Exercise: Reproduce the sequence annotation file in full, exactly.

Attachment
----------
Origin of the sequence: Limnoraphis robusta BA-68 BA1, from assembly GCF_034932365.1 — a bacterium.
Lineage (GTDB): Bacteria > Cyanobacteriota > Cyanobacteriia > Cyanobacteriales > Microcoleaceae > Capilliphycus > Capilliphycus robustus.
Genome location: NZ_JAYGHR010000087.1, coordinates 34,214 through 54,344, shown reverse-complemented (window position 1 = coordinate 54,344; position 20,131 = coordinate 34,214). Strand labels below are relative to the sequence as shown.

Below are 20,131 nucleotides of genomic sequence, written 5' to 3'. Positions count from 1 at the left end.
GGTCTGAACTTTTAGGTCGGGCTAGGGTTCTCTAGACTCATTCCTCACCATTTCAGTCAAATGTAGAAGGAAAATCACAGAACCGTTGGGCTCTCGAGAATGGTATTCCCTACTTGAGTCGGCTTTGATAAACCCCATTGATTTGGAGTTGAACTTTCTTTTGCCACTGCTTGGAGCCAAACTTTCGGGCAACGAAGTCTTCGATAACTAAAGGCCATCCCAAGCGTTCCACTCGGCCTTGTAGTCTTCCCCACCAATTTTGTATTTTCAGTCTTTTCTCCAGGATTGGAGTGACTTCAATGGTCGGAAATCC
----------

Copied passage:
Origin of the sequence: Limnoraphis robusta BA-68 BA1, from assembly GCF_034932365.1 — a bacterium.
Lineage (GTDB): Bacteria > Cyanobacteriota > Cyanobacteriia > Cyanobacteriales > Microcoleaceae > Capilliphycus > Capilliphycus robustus.
Genome location: NZ_JAYGHR010000087.1, coordinates 34,214 through 54,344, shown reverse-complemented (window position 1 = coordinate 54,344; position 20,131 = coordinate 34,214). Strand labels below are relative to the sequence as shown.

Below are 20,131 nucleotides of genomic sequence, written 5' to 3'. Positions count from 1 at the left end.
GGTCTGAACTTTTAGGTCGGGCTAGGGTTCTCTAGACTCATTCCTCACCATTTCAGTCAAATGTAGAAGGAAAATCACAGAACCGTTGGGCTCTCGAGAATGGTATTCCCTACTTGAGTCGGCTTTGATAAACCCCATTGATTTGGAGTTGAACTTTCTTTTGCCACTGCTTGGAGCCAAACTTTCGGGCAACGAAGTCTTCGATAACTAAAGGCCATCCCAAGCGTTCCACTCGGCCTTGTAGTCTTCCCCACCAATTTTGTATTTTCAGTCTTTTCTCCAGGATTGGAGTGACTTCAATGGTCGGAAATCC